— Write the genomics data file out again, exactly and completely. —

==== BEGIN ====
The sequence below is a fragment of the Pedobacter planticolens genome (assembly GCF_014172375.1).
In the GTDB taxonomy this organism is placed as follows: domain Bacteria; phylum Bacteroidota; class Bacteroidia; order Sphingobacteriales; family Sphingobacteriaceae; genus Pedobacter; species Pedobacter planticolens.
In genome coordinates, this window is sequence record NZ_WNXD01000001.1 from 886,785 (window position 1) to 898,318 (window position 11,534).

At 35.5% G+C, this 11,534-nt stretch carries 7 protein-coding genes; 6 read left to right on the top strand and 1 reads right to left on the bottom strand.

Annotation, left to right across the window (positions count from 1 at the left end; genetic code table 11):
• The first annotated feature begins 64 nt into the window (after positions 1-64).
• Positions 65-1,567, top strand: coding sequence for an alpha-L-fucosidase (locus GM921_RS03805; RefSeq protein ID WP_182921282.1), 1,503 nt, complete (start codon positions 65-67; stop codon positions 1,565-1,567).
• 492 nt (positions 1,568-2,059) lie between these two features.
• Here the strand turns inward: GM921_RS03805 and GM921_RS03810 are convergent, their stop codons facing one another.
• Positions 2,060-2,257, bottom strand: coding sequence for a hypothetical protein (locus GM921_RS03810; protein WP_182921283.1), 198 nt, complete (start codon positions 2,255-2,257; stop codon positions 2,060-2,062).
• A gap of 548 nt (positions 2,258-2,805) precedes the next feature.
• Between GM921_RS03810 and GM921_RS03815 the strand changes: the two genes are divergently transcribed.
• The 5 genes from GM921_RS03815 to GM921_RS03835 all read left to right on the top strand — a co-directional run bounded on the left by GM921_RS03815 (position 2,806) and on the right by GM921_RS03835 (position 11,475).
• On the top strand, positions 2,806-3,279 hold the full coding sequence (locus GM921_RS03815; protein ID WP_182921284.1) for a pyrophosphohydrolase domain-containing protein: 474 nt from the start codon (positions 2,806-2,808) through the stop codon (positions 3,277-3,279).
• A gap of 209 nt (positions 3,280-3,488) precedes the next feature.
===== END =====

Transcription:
The sequence below is a fragment of the Pedobacter planticolens genome (assembly GCF_014172375.1).
In the GTDB taxonomy this organism is placed as follows: domain Bacteria; phylum Bacteroidota; class Bacteroidia; order Sphingobacteriales; family Sphingobacteriaceae; genus Pedobacter; species Pedobacter planticolens.
In genome coordinates, this window is sequence record NZ_WNXD01000001.1 from 886,785 (window position 1) to 898,318 (window position 11,534).

At 35.5% G+C, this 11,534-nt stretch carries 7 protein-coding genes; 6 read left to right on the top strand and 1 reads right to left on the bottom strand.

Annotation, left to right across the window (positions count from 1 at the left end; genetic code table 11):
• The first annotated feature begins 64 nt into the window (after positions 1-64).
• Positions 65-1,567, top strand: coding sequence for an alpha-L-fucosidase (locus GM921_RS03805; RefSeq protein ID WP_182921282.1), 1,503 nt, complete (start codon positions 65-67; stop codon positions 1,565-1,567).
• 492 nt (positions 1,568-2,059) lie between these two features.
• Here the strand turns inward: GM921_RS03805 and GM921_RS03810 are convergent, their stop codons facing one another.
• Positions 2,060-2,257, bottom strand: coding sequence for a hypothetical protein (locus GM921_RS03810; protein WP_182921283.1), 198 nt, complete (start codon positions 2,255-2,257; stop codon positions 2,060-2,062).
• A gap of 548 nt (positions 2,258-2,805) precedes the next feature.
• Between GM921_RS03810 and GM921_RS03815 the strand changes: the two genes are divergently transcribed.
• The 5 genes from GM921_RS03815 to GM921_RS03835 all read left to right on the top strand — a co-directional run bounded on the left by GM921_RS03815 (position 2,806) and on the right by GM921_RS03835 (position 11,475).
• On the top strand, positions 2,806-3,279 hold the full coding sequence (locus GM921_RS03815; protein ID WP_182921284.1) for a pyrophosphohydrolase domain-containing protein: 474 nt from the start codon (positions 2,806-2,808) through the stop codon (positions 3,277-3,279).
• A gap of 209 nt (positions 3,280-3,488) precedes the next feature.